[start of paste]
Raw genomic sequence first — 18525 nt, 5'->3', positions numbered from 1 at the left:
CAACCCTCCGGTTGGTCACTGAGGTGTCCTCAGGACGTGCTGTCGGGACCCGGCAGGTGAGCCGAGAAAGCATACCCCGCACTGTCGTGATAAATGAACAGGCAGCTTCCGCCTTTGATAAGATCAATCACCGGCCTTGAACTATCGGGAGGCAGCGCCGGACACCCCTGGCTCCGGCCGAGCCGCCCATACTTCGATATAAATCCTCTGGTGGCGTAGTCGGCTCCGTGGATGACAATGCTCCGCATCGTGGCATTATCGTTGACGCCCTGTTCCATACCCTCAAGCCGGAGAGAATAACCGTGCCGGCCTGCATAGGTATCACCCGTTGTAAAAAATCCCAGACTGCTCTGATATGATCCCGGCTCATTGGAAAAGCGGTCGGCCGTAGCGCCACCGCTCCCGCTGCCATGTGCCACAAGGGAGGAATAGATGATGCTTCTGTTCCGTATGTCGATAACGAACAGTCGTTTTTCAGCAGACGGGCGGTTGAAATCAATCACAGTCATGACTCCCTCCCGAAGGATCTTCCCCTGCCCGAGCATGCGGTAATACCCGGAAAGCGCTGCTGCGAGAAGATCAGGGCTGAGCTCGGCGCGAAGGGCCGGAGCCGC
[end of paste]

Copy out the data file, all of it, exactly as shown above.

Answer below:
Raw genomic sequence first — 18525 nt, 5'->3', positions numbered from 1 at the left:
CAACCCTCCGGTTGGTCACTGAGGTGTCCTCAGGACGTGCTGTCGGGACCCGGCAGGTGAGCCGAGAAAGCATACCCCGCACTGTCGTGATAAATGAACAGGCAGCTTCCGCCTTTGATAAGATCAATCACCGGCCTTGAACTATCGGGAGGCAGCGCCGGACACCCCTGGCTCCGGCCGAGCCGCCCATACTTCGATATAAATCCTCTGGTGGCGTAGTCGGCTCCGTGGATGACAATGCTCCGCATCGTGGCATTATCGTTGACGCCCTGTTCCATACCCTCAAGCCGGAGAGAATAACCGTGCCGGCCTGCATAGGTATCACCCGTTGTAAAAAATCCCAGACTGCTCTGATATGATCCCGGCTCATTGGAAAAGCGGTCGGCCGTAGCGCCACCGCTCCCGCTGCCATGTGCCACAAGGGAGGAATAGATGATGCTTCTGTTCCGTATGTCGATAACGAACAGTCGTTTTTCAGCAGACGGGCGGTTGAAATCAATCACAGTCATGACTCCCTCCCGAAGGATCTTCCCCTGCCCGAGCATGCGGTAATACCCGGAAAGCGCTGCTGCGAGAAGATCAGGGCTGAGCTCGGCGCGAAGGGCCGGAGCCGC